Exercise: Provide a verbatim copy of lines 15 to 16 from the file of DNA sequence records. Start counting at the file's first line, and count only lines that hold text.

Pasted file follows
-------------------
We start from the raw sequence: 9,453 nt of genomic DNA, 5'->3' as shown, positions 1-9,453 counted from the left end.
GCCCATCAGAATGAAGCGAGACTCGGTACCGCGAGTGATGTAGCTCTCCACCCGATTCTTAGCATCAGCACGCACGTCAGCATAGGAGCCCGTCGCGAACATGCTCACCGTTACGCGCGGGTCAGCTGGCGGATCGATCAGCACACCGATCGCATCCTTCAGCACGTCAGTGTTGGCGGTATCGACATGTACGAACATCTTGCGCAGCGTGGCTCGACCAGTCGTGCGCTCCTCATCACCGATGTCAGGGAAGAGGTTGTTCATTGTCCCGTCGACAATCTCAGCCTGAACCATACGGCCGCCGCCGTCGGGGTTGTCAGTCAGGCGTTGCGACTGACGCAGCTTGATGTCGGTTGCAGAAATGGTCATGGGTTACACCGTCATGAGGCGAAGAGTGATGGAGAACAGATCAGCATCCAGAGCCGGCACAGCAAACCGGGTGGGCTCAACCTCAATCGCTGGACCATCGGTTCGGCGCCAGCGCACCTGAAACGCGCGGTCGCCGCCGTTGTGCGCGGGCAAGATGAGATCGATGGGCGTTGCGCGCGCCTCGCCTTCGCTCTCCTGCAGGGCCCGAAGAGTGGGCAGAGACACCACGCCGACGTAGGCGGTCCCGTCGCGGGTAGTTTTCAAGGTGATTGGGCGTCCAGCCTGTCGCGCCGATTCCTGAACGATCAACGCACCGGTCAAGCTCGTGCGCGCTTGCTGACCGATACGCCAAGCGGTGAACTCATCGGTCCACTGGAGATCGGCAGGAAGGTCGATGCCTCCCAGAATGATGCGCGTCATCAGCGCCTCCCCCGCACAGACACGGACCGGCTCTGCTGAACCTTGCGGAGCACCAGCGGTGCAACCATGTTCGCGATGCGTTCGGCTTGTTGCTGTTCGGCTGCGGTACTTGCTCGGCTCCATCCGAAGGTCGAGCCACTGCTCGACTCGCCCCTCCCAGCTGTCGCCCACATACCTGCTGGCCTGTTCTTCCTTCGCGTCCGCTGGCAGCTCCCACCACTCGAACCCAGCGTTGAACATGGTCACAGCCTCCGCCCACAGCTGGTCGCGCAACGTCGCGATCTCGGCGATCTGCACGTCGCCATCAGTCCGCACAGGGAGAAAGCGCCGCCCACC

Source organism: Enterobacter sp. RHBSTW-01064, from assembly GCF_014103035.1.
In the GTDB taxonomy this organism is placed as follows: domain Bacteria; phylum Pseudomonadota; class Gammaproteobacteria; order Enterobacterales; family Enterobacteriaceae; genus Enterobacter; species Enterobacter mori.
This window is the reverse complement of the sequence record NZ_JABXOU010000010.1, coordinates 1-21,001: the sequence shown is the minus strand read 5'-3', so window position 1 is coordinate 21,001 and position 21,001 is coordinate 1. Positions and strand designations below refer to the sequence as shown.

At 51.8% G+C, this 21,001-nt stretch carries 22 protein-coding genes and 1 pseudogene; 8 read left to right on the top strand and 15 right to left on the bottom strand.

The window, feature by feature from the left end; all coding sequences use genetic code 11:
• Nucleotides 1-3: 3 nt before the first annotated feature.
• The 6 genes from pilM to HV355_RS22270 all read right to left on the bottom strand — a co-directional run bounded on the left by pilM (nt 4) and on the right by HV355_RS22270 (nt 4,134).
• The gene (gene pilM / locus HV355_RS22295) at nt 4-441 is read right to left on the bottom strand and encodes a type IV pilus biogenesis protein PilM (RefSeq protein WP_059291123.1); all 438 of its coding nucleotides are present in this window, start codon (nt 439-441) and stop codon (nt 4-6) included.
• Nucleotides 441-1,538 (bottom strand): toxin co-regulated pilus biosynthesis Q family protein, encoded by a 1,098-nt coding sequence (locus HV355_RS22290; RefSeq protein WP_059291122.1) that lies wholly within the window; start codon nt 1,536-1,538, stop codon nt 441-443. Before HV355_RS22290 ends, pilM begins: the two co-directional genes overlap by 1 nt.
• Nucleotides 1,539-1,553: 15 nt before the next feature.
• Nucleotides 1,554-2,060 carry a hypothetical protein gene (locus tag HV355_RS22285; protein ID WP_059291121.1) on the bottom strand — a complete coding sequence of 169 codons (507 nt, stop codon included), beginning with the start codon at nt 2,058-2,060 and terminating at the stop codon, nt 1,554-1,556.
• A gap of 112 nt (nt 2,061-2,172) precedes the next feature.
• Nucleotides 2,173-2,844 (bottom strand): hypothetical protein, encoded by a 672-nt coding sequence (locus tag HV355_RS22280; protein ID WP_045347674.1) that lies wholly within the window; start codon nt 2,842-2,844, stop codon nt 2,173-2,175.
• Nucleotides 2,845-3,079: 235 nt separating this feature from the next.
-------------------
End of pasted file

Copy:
• Nucleotides 2,173-2,844 (bottom strand): hypothetical protein, encoded by a 672-nt coding sequence (locus tag HV355_RS22280; protein ID WP_045347674.1) that lies wholly within the window; start codon nt 2,842-2,844, stop codon nt 2,173-2,175.
• Nucleotides 2,845-3,079: 235 nt separating this feature from the next.